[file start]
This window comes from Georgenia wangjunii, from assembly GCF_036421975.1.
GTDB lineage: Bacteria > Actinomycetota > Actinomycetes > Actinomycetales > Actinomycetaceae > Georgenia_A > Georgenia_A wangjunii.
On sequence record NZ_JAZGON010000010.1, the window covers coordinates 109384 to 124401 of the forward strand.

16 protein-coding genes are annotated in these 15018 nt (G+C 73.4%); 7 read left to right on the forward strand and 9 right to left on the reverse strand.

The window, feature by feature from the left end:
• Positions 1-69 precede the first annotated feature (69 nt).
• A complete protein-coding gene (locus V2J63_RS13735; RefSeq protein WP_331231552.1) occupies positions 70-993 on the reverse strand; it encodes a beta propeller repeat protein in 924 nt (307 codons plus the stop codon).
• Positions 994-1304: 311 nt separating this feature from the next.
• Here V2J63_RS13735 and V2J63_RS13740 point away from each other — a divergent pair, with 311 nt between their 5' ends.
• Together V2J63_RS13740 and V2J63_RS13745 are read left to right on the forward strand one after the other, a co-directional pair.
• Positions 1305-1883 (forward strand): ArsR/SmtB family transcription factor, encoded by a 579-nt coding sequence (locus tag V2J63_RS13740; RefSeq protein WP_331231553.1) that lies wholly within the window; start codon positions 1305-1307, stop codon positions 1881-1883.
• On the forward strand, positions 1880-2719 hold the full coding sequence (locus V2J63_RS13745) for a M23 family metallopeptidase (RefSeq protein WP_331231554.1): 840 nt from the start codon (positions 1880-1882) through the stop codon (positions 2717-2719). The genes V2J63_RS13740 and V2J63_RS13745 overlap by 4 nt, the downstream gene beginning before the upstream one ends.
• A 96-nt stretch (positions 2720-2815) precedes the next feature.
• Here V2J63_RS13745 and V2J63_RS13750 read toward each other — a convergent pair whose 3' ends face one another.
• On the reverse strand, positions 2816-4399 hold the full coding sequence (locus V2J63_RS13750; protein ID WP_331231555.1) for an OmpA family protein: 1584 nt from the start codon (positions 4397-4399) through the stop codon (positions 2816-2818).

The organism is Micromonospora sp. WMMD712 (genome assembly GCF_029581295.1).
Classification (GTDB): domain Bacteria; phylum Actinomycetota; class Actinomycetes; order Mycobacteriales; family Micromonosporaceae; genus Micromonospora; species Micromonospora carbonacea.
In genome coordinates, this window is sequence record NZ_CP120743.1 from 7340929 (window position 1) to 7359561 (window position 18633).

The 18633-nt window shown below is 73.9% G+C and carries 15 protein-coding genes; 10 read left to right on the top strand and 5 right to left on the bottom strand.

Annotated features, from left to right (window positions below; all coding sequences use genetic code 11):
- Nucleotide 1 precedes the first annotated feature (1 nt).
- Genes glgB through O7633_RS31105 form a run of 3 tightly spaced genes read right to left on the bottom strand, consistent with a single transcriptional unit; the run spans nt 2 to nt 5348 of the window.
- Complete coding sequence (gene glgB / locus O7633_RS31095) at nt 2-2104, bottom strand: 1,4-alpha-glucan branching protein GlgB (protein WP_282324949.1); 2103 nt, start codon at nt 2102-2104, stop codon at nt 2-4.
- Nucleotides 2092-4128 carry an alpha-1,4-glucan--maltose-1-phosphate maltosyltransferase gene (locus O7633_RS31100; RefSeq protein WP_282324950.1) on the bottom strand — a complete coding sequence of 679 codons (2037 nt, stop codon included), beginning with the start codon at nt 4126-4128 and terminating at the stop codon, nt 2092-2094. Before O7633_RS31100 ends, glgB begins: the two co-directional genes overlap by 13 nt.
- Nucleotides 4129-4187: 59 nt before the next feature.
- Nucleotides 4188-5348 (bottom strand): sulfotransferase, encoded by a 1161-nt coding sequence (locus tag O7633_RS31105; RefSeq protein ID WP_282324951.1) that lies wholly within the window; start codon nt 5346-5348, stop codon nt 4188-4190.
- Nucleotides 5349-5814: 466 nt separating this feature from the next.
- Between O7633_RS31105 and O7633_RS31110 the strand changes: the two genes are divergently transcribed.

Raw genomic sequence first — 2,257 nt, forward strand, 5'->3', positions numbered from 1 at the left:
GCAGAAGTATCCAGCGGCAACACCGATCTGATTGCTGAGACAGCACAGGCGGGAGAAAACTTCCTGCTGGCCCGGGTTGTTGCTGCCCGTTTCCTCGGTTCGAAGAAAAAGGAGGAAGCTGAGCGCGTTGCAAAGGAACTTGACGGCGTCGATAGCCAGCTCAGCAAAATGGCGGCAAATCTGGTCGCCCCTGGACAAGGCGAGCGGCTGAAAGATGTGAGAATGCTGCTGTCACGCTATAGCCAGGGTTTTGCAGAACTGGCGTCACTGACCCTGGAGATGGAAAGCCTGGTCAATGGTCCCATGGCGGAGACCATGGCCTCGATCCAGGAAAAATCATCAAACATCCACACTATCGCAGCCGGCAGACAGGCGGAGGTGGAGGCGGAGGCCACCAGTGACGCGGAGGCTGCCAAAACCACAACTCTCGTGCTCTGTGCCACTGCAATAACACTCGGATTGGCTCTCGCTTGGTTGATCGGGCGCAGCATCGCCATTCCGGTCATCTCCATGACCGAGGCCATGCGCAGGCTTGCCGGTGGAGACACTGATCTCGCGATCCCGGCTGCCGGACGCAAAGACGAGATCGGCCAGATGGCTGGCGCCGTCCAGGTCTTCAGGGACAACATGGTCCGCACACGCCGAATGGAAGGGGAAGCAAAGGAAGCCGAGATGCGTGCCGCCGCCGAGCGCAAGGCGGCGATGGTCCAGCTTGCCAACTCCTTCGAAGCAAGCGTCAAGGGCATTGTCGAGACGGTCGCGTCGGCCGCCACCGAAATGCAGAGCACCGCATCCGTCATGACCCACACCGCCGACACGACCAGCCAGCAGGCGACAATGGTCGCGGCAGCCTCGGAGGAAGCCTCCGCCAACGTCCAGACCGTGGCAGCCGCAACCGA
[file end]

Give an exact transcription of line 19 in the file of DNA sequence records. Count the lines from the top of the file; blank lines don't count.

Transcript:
The 18633-nt window shown below is 73.9% G+C and carries 15 protein-coding genes; 10 read left to right on the top strand and 5 right to left on the bottom strand.